The issue of when to start and how often to get a mammogram has been a topic of fierce debate in recent years. In 2009, the U.S. Preventive Services Task Force (USPSTF) recommended that breast cancer screening should start at age 50 instead of 40 and that mammograms should be done every other year instead of every year.
Several medical organizations and advocacy groups, including the American Cancer Society and Breastcancer.org, didn’t agree with these USPSTF conclusions and ignored the recommendations. The recommendations were very controversial and were not widely adopted by doctors.
A new study suggests that women ages 50 to 74 have the same risk of being diagnosed with advanced-stage breast cancer whether they have a mammogram every year or every other year. Having dense breasts or using hormone replacement therapy (HRT) didn’t affect the results. But women ages 40 to 49 with very dense breasts were MORE LIKELY to be diagnosed with advanced-stage breast cancer if they had mammograms every other year instead of every year.
The study didn’t look to see if more early-stage cancers were found with annual screening. The study also didn’t look at women older than 74. Another USPSTF recommendation was to not encourage women age 75 and older to get mammograms because they might not benefit from the screenings.
The study was published online on March 18, 2013 by JAMA Internal Medicine. Read the abstract of “Outcomes of Screening Mammography by Frequency, Breast Density, and Postmenopausal Hormone Therapy."
Because the USPSTF recommendations sparked so much discussion, the researchers decided to look at the benefits and risks of getting screening mammograms every year compared to every other year, based on a woman’s age, breast density, and HRT use.
The researchers looked at information that was collected from January 1994 to December 2008 at mammography facilities that participate in the Breast Cancer Surveillance Consortium, a network of seven mammography registries funded by the National Cancer Institute. The researchers had information on 11,474 women diagnosed with breast cancer and 922,624 who weren’t diagnosed with breast cancer.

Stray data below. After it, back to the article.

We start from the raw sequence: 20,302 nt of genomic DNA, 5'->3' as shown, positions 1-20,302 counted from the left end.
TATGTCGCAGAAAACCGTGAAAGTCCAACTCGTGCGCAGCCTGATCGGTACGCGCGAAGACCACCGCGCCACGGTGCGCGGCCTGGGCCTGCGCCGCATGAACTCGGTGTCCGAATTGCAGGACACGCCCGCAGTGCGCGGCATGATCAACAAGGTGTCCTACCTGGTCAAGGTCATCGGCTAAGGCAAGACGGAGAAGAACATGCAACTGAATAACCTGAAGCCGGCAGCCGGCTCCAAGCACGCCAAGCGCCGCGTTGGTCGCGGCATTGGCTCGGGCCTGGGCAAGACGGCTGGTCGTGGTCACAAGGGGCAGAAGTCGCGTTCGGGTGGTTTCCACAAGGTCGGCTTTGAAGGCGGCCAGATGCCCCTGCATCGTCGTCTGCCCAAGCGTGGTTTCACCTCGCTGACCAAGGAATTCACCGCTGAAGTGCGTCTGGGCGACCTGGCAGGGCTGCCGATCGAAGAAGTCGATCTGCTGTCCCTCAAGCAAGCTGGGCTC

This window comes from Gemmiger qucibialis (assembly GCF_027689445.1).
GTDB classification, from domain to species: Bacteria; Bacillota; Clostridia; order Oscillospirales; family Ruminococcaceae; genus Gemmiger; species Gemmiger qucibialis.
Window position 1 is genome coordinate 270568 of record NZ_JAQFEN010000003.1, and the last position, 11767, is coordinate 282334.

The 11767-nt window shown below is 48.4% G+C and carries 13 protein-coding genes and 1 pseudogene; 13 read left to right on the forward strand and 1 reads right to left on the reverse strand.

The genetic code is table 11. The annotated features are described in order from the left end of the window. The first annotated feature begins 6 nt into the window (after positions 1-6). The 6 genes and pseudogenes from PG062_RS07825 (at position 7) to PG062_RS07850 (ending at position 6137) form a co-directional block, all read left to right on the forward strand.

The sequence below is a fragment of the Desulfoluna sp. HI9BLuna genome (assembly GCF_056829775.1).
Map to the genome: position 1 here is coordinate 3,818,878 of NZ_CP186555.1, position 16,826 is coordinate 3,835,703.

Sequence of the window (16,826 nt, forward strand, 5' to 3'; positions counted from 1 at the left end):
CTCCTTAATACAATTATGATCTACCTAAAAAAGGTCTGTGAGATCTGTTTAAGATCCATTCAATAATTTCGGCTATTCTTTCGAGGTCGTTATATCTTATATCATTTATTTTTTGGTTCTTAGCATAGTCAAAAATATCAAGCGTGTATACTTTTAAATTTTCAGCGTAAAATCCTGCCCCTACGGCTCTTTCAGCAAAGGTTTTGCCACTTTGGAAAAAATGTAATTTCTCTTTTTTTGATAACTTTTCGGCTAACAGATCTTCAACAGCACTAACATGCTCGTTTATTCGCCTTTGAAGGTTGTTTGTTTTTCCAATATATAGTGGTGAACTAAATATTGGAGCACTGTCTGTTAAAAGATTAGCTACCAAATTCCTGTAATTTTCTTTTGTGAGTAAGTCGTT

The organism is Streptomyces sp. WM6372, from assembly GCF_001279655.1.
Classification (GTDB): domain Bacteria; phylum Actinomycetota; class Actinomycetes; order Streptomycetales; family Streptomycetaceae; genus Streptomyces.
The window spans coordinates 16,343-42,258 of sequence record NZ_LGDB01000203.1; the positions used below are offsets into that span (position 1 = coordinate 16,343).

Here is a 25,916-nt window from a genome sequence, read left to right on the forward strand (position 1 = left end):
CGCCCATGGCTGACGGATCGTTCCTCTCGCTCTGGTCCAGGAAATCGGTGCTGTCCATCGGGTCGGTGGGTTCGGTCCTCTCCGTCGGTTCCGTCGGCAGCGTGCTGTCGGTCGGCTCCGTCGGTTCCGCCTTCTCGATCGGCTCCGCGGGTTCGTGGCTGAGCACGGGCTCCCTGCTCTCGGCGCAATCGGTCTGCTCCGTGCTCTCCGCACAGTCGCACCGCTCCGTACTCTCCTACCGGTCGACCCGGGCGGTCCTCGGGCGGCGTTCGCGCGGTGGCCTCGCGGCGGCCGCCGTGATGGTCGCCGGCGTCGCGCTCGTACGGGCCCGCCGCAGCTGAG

Women ages 40 to 49 with very dense breasts – about 12% to 15% of the women in that age group – had a higher risk of being diagnosed with advanced-stage breast cancer if they got screening mammograms every other year instead of every year.
While women ages 50 to 74 had the same risk of being diagnosed with advanced-stage breast cancer whether they had a mammogram every year or every other year – even if they had dense breasts or used HRT – the researchers didn’t look to see if more early-stage breast cancers were found if a woman had a mammogram every year. Diagnosing breast cancer early is important – early-stage cancer is more treatable than advanced-stage cancer.
The study also didn’t mention the reality that fewer women are getting mammograms. Until 2010, screening mammogram rates had been steadily going up about 1.4% per year since 2001. But for women on Medicare, there was a 4.3% drop in screening mammogram rates in 2010. The reality is that only about 50% of women are getting regular mammograms.
The researchers found that women who had annual mammograms were more likely to have a false positive – an abnormal area that looks like cancer but turns out to be normal. Ultimately, the news is good: no breast cancer. But the suspicious area usually requires follow-up with one or more doctors, extra tests, and extra procedures – possibly including a biopsy – not to mention the stress and worry about the results. There are psychological, physical, and economic costs that come with a false positive.
Still, according to Marisa Weiss, M.D., chief medical officer of Breastcancer.org, and Emily Conant, chief of breast imaging at the Hospital of the University of Pennsylvania, it’s important to know that if you routinely get screening mammograms, the number of false positives you get may go down because the radiologist is able to compare the current mammogram to earlier studies. This makes it easier to figure out if the finding on the mammogram is new, old, the same, or different. Cancer usually appears new and bigger when compared to an older mammogram.
If you're 40 or older and have an average risk of breast cancer, yearly screening mammograms should be part of your healthcare. If your breast cancer risk is higher than average or you have very dense breasts, you may want to talk to your doctor about a more aggressive breast cancer screening plan that makes the most sense for your particular situation.
There's only one of you and you deserve the best care possible. Don't let any obstacles get in the way of your regular screening mammograms.
- If you're worried about cost, talk to your doctor, a local hospital social worker, or staff members at a mammogram center. Ask about free programs in your area.
- If you're having problems scheduling a mammogram, call the National Cancer Institute (800-4-CANCER) or the American College of Radiology (800-227-5463) to find certified mammogram providers near you.
- If you find mammograms painful, ask the mammography center staff members how the experience can be as easy and as comfortable as possible for you.
For more information, visit the Breastcancer.org Mammograms pages.